Currently Being ModeratedOct 1, 2012 3:39 PM (in response to ichoderso)
The names you see
looks like hostnames and not bonjour names.
As i understand it you
- have a mac mini with two NIC´s (Network Interface Card)
- both o which are connected to the same subnet
This would mean that the hostname of your mac mini, mac.local, is causing a conflict on your network,
this conflict results in one of the NIC´s to take another name than "mac.local". The usual behaviour here is to
add a number at the end of the hostname - "mac-1.local"
192.168.1.120 <---- ethernet --[ MacMini ]-- wifi ----> 192.168.1.121
The mac mini is called "mac.local", since both NIC´s are connected to the same subnet (192.168.1.x), it may lead to other unexpected behavior.
You could try this as a possible work around:
Set up second router between your ethernet NIC and the original subnet, and open the ports you need for the services you need to access on that sepciffic NIC
192.168.1.120 <----[ router ] 10.0.1.12 <---- ethernet --[ MacMini ]-- wifi ----> 192.168.1.121
Please tell me if i have misunderstood the problem and i will try to provide you with a better solution
Currently Being ModeratedOct 1, 2012 11:58 PM (in response to ichoderso)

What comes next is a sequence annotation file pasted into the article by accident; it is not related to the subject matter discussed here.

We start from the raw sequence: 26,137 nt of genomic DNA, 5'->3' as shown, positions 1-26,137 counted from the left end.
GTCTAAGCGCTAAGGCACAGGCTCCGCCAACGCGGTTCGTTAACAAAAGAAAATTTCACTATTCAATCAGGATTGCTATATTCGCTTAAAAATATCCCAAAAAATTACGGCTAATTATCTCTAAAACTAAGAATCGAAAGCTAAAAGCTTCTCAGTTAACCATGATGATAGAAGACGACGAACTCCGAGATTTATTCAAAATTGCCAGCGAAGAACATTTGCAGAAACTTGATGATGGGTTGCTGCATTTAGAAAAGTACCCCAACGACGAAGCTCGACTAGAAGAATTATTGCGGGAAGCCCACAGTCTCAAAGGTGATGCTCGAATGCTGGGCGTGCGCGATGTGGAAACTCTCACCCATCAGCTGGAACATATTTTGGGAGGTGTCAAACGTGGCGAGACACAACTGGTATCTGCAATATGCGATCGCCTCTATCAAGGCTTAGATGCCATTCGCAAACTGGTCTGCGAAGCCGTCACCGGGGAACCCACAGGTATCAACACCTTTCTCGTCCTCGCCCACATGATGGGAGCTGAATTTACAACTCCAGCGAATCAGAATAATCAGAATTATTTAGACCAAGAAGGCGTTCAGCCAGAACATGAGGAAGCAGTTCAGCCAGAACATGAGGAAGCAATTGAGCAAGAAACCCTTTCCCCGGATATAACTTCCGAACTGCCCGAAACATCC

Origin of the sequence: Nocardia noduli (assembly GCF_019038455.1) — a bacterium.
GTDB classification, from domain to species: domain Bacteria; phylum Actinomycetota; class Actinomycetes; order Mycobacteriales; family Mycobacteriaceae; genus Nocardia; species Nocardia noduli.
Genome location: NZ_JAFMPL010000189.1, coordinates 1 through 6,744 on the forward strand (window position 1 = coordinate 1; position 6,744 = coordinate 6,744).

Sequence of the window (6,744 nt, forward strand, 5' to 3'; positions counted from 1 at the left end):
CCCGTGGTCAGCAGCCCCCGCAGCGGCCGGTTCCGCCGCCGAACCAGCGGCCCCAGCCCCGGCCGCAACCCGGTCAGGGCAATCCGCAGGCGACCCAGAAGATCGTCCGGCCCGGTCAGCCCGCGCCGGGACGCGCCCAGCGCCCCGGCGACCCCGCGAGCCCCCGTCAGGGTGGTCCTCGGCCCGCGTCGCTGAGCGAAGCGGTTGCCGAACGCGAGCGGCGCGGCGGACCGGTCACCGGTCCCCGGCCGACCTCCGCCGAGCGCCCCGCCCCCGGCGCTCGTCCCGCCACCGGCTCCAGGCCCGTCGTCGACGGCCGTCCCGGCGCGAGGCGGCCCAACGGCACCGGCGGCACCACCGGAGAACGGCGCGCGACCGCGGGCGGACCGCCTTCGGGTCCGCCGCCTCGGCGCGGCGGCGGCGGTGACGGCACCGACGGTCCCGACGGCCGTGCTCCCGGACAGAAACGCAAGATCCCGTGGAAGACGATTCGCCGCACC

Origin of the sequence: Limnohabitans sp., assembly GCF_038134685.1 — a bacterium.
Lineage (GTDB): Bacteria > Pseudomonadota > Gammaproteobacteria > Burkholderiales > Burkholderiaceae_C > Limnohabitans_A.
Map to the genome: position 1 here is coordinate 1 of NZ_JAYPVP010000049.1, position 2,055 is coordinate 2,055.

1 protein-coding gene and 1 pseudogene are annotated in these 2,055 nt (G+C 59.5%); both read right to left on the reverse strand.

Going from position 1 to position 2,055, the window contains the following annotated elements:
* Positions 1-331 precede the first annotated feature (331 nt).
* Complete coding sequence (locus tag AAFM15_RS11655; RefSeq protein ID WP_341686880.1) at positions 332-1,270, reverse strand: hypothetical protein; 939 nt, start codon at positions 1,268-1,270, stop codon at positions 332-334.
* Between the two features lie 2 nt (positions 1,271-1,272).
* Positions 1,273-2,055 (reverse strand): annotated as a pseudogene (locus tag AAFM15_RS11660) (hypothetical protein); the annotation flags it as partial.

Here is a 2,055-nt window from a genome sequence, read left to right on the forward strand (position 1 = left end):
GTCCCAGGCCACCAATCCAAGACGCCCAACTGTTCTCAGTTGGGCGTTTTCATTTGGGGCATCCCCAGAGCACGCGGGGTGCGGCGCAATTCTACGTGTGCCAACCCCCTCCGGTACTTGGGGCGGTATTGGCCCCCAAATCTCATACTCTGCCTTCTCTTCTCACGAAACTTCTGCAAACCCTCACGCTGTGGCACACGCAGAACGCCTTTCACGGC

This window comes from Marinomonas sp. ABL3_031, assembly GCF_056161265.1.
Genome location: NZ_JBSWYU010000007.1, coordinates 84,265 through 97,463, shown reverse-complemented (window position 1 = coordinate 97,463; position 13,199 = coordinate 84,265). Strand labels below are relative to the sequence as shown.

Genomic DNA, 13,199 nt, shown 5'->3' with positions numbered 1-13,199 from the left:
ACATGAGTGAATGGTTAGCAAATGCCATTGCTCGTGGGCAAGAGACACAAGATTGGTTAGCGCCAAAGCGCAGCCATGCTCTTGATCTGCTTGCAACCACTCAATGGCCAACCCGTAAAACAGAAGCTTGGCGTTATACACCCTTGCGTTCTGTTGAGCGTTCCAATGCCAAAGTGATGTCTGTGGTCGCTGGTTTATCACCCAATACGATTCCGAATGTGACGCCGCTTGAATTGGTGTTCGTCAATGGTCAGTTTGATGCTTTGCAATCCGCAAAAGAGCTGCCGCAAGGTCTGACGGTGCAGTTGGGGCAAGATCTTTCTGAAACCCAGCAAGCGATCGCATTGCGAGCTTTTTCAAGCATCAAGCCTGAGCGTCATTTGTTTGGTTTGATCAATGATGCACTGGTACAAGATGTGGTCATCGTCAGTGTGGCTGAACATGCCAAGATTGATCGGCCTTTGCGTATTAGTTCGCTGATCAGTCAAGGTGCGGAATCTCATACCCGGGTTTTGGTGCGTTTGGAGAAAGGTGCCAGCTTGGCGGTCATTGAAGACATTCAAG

Yes, you are correct about this.
The Multicast DNS feature of Bonjour technology allows devices on a local network to connect to each other by name without a separate DNS server, this adds the ".local" to the end of the hostname.
A really nice feature about this is if a host suddenly looses its IP, and gets a self-assigned IP instead, it can still be reached by its bonjour name.
Still, if connecting two NIC´s from the same host to the same subnet, you will get the issue you described here.
Had the same issue a while back, took me a lot of googeling to figure out why it kept renaming my host
Currently Being ModeratedOct 2, 2012 12:48 AM (in response to Black September)
I remember, if i use the same subnet (in my case for LAN and WLAN) , i have to define a hostname for each NIC.
example: 192.168.1.1 eth0 hostname: mac.local and 192.168.1.2 wlan0 hostname: mac-1.local
I have to editing the /etc/hostnames by hand ?
Currently Being ModeratedOct 2, 2012 1:02 AM (in response to ichoderso)
If you connect multiple NIC´s to the same subnet, it will automatically rename one of them to *-1.local
I know its possible to edit the /etc/hostname.[ interface name ] in *NIX like platforms.
Even if Mac OS X is a *NIX like platform i have seen, more than once, that Apple has applied their own special touches and one of this is the abcence of /etc/hostname.
Sorry to say; i have no idea if you could edit any system files in Mac OS X to solve that.
I think that topic would be something that you could get answered in the the OS X server forum maybey?
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